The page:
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Discussion Starter · #1 ·
I am really stuck on the idea to get mare at least 2 times in her life she is a rescue one she is 14year now in 2020

For more information why i want to breeding her at least 2 times into her life go seeying my first post go chekings alls the questions that where asked i responded.
 

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I can understand wanting to have a foal from her, since you love her so much. But think about the risk to her -- I've heard a lot of really sad stories where people did this (bred their mare because they wanted a foal from her) and the mare ended up dying. Can you imagine how you would feel if that happened? If your actions contributed directly to the death of this horse you love so much? If it were me, I would not risk it.
 

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Discussion Starter · #4 ·
I can understand wanting to have a foal from her, since you love her so much. But think about the risk to her -- I've heard a lot of really sad stories where people did this (bred their mare because they wanted a foal from her) and the mare ended up dying. Can you imagine how you would feel if that happened? If your actions contributed directly to the death of this horse you love so much? If it were me, I would not risk it.
but the thing is my vet would be taking all the year she is in foalling gestion because they are used to having first time mare in gestions and they are all living today that it is more if she would having health issues firstly i would get a really good check up to really seeying if she can supporting a foal at least .

If my vet tell me she can supporting one and her body is in really good shape to keeping a foal i would give a go
if my vet tell me she cannot supporting one foal i will not getting her in gestion for her health and body to suffering .
if he tell me we can trying taking a egg from her and the sperms of the stud and waits to see if is takes well i would give it a go to getting it from a surroget mother and when the foal would be born we would get my mare like if she giving birth while her foal to get her to bonding with her foal for the first time.
 

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I think it's great that you have a good vet who is willing to be involved.

Since you're planning this for several years in advance, maybe in the meantime you can find someone who has a foal you can work with, so you get some experience with that. I've heard that raising foals can be hard. I mean, knowing when and how to discipline them. And when it's time to introduce things, and how to introduce them so that the foal isn't scared.
 

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^Yup, another good consideration. It's very easy to create a monster, & also to cause lasting serious injury to malleable bodies, if you don't know what you're doing.

OP you said she's 14yo now - if you're adamant about breeding, why not look into getting her in foal now/soon, rather than waiting until she's much older? Even with a good vet on side, it's still a big risk for an older maiden mare.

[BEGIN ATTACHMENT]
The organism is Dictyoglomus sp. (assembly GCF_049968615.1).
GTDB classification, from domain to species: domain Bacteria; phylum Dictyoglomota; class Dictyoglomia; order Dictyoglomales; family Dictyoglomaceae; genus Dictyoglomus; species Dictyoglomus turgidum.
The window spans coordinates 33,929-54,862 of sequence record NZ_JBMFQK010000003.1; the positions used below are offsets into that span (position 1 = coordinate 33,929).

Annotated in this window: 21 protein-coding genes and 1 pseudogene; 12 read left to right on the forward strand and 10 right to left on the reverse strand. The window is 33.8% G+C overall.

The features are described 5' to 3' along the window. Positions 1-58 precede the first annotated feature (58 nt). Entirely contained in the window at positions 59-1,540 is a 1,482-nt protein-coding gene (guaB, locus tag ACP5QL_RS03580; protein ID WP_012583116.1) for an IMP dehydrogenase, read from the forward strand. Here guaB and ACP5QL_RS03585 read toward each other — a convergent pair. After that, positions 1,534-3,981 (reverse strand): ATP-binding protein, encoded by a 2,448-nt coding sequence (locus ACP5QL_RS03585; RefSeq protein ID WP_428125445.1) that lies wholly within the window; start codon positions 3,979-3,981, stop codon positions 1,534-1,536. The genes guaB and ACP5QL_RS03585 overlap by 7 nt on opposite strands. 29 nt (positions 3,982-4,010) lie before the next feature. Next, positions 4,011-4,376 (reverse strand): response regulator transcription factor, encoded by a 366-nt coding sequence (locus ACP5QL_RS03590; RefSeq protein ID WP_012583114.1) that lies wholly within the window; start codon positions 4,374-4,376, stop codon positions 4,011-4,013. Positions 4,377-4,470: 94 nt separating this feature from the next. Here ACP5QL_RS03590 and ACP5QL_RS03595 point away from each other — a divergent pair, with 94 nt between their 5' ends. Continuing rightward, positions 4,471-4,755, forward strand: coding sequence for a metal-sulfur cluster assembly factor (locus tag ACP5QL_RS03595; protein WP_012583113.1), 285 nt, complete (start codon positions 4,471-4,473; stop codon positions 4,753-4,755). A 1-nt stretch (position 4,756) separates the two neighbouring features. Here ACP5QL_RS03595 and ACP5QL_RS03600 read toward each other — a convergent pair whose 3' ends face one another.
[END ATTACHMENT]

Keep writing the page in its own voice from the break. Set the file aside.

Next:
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If I am understanding and following you correctly, you are now referring to AI...artificial insemination.
Harvesting a egg from your mare and pairing with a sperm of a selected stallion...this costs a lot of money and is only done successfully that I know of by fertility specialist vets.
So fast forward that you have found a perfect surrogate mare, have made the investment for mare care of when your mare is harvested and the implanted mare to have the very best of care to carry full term with hopefully no issues...

The time of birth now arrives...
You do recognize the surrogate mare is the momma, not your mare.
Your mare means nothing as far as the care of, the feeding of this baby...in fact your mare could go after the baby possibly in anger and the surrogate mare go after your mare for getting near her baby..
There is a very large difference in human babies being given over to a new family immediately than what you are referring to doing with a animal that needs to nurse from the animal who was pregnant cause your mare is "dry" so no bonding in that sense are you going to do honestly.
Its not so easy to have babies and several mares involved with AI...
You have a bunch of total unknowns with your scenario as I read it...you have more expenses than I think you truly have figured for and you still have nothing guaranteed but you paid out a ton of money and no live animal till on the ground and actually even then stuff goes wrong in the best of best cases and animals are lost to death.

There is still risk to your mare when the egg is harvested...just different kind of risk now.
There is still anesthesia and that itself is a risk...this is a form of surgical procedure for each mare to endure and recover.
I for one would be doing a lot more research about what is involved for each animal, the laboratory costs and the total care needs and associated costs of doing what you propose...and you have to have the right boarding situation, knowledgeable handlers and caregivers in place for the best chance outcome to arrive.
I wish you good luck in your dream.
🐴 ...
 

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At 14 now you're looking at the end of her most productive, fertile years. At 17 less fertile on top of never being bred before which makes a difference as said before.

How fit is your mare? Are you looking to live cover, AI? What makes her breedable? Would flushing her and using a recip be an option?

A good repro vet can make the difference between a good, safe experience or not.

ETA: I didn't refresh the page before I posted. Everyone else covered what I was getting at
 
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While having a good vet is a great start that is no guarantee of a successful pregnancy. Even the best of vets have mares that don't take or have situations where all their special
expertise doesn't work. Even with a vet on hand there can be loss. Loss of foal, loss of momma or loss of both. Those of us that have been there will tell you it is one of the most awful helpless feelings in the world and those that haven't that tell you the same can only imagine a horror they would never want to inflict. Only you can decide if the risk is worth taking. None of it is cheap. It all comes with a cost and that cost is typically in the thousands when all is said and done.

I think most of get the wanting of a piece of our treasured companions but there are better ways to preserve the memories.
 

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Breeding a foal can be very costly, I read from somewhere before that it's around 8000 USD to 9000 USD, thats the cost for one foal. You will literally find horses and foals from other people for much much cheaper.

I'm not an expert on the matter, but I do believe breeding your own horses is rarely a good idea. Your horse is already a rescue and a mixbreed so the foal is not gonna sell for much. When you want to breed a your mare there would have to be some out standing qualities to her, like movement or conformation.